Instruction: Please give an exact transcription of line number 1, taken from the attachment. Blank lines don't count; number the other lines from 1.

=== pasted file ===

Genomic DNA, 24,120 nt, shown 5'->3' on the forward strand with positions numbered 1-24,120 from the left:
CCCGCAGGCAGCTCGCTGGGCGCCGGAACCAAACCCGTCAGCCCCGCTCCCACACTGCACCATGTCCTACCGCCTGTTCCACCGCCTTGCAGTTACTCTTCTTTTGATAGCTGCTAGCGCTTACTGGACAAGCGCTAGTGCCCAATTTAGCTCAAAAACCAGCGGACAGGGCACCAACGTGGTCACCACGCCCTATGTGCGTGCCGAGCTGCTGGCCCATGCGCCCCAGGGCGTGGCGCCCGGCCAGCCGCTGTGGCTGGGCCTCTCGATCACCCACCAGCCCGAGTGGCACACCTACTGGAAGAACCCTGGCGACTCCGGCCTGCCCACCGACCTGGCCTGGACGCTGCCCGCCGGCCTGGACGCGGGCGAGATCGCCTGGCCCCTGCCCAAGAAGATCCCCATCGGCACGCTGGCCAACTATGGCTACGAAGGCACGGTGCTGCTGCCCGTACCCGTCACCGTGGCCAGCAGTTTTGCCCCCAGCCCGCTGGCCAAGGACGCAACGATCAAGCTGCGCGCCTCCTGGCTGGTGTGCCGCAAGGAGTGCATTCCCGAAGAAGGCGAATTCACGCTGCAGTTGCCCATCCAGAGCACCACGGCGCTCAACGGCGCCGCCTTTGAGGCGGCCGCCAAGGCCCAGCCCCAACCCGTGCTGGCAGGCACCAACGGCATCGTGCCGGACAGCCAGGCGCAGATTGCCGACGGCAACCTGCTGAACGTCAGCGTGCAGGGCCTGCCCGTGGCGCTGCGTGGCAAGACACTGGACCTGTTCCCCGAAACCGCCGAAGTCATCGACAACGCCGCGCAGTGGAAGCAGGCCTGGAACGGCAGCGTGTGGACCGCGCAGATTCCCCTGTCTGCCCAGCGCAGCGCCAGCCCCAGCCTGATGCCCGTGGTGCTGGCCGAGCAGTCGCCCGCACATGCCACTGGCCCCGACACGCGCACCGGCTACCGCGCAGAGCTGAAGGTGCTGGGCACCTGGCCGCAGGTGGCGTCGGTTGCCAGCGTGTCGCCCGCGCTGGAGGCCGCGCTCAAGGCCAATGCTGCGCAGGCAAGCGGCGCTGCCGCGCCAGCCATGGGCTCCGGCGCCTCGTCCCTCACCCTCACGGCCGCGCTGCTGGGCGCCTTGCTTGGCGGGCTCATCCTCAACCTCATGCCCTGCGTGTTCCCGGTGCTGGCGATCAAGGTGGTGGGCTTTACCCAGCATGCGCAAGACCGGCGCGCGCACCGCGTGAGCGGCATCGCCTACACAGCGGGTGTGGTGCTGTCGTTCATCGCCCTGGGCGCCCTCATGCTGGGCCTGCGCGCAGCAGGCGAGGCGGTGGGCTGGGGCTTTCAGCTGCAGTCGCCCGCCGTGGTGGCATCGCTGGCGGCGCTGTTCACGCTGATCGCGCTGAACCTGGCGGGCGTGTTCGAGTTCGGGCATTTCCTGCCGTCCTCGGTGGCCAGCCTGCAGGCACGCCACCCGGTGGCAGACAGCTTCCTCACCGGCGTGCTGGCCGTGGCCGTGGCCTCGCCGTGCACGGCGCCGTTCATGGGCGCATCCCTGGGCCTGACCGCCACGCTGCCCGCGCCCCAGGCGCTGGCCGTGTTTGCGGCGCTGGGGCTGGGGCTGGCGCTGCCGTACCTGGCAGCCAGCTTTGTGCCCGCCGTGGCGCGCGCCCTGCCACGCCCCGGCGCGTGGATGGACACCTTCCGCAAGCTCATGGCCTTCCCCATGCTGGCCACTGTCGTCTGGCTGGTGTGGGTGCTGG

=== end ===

Genomic DNA, 24,120 nt, shown 5'->3' on the forward strand with positions numbered 1-24,120 from the left: